In 1536, the Viceroyalty of New Spain was established. By 1570, the southern part of New Spain was designated the Captaincy General of Guatemala. The area of Nicaragua was divided into administrative “parties” with León as the capital. In 1610, the Momotombo volcano erupted, destroying the capital. It was rebuilt northwest of what is now known as the Ruins of Old León.
During the American Revolutionary War, Central America was subject to conflict between Britain and Spain, as Britain sought to expand its influence beyond coastal logging and fishing communities in present-
The Captaincy General of Guatemala was dissolved in September 1821 with the Declaration of Independence of the Mexican Empire, and Nicaragua became part of the First Mexican Empire. After the monarchy of the First Mexican Empire was overthrown in 1823, Nicaragua joined the newly formed United Provinces of Central America, which was later renamed as the Federal Republic of Central America. Nicaragua finally became an independent republic in 1838.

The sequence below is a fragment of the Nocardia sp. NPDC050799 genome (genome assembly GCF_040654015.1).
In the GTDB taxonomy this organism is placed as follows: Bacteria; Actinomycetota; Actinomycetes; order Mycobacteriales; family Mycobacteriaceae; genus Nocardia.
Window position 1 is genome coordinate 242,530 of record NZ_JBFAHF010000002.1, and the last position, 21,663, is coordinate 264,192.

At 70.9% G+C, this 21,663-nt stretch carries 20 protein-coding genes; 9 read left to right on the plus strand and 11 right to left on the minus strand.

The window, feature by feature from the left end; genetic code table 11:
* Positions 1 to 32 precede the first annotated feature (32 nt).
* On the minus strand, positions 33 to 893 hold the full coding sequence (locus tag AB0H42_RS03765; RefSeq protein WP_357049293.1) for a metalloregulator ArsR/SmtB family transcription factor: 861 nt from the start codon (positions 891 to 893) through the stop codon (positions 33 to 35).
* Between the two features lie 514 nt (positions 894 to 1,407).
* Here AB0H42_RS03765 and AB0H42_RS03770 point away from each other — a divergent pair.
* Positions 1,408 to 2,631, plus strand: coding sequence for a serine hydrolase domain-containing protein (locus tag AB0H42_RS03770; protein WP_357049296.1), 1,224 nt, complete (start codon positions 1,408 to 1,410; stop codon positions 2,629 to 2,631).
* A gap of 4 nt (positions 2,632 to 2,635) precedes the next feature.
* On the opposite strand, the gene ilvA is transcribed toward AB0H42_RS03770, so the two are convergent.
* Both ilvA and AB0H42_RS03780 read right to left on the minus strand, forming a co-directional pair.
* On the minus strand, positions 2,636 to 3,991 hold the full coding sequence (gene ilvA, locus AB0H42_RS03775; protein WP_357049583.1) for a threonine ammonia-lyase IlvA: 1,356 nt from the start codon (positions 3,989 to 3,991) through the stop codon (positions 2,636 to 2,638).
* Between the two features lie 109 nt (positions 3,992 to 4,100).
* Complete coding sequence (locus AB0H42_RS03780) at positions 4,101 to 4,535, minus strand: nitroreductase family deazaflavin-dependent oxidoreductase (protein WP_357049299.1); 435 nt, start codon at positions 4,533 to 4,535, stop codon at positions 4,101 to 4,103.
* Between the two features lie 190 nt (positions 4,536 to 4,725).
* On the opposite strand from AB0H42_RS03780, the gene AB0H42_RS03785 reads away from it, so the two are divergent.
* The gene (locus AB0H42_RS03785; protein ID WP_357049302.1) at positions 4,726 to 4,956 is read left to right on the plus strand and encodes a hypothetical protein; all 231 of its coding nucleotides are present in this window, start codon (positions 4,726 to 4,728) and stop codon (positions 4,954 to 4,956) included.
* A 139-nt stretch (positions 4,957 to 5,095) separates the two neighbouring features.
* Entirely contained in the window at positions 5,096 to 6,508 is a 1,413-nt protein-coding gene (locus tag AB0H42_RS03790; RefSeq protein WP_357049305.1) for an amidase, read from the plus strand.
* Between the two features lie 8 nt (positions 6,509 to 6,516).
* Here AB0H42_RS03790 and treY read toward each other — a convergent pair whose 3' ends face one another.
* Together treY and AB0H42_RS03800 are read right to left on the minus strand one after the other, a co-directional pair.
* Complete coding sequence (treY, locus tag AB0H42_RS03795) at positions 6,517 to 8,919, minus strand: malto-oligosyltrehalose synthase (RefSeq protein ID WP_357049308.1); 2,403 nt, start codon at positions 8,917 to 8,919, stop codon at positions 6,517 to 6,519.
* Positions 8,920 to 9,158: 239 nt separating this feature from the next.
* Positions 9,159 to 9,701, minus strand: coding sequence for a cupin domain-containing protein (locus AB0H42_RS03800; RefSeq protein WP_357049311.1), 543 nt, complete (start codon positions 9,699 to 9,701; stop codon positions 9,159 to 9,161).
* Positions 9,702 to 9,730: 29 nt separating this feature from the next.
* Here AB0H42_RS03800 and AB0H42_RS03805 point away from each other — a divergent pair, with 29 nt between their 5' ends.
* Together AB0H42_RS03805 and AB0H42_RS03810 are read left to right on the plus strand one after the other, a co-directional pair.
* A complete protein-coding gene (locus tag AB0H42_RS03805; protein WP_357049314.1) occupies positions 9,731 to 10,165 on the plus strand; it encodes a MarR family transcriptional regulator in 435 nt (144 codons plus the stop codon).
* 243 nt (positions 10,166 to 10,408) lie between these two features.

Rivalry between the liberal elite of León and the conservative elite of Granada characterized the early years of independence and often degenerated into civil war, particularly during the 1840s and 1850s. Invited by the Liberals in 1855 to join their struggle against the Conservatives, a United States adventurer and filibuster named William Walker set himself up as president of Nicaragua, after conducting a farcical election in 1856. Costa Rica, Honduras and other Central American countries united to drive Walker out of Nicaragua in 1857, after which a period of three decades of Conservative rule ensued.
Great Britain, which had claimed the Mosquito Coast as a protectorate since 1655, delegated the area to Honduras in 1859 before transferring it to Nicaragua in 1860.
The Mosquito Coast remained an autonomous area until 1894. José Santos Zelaya, president of Nicaragua from 1893 to 1909, negotiated the annexation of the Mosquito Coast to the rest of Nicaragua. In his honor, the region was named Zelaya Department.
In the 19th century, Nicaragua attracted many immigrants, primarily from Europe. In particular, families from Germany, Italy, Spain, France and Belgium emigrated to set up businesses with money they brought from Europe. They established many agricultural businesses, such as coffee and sugar-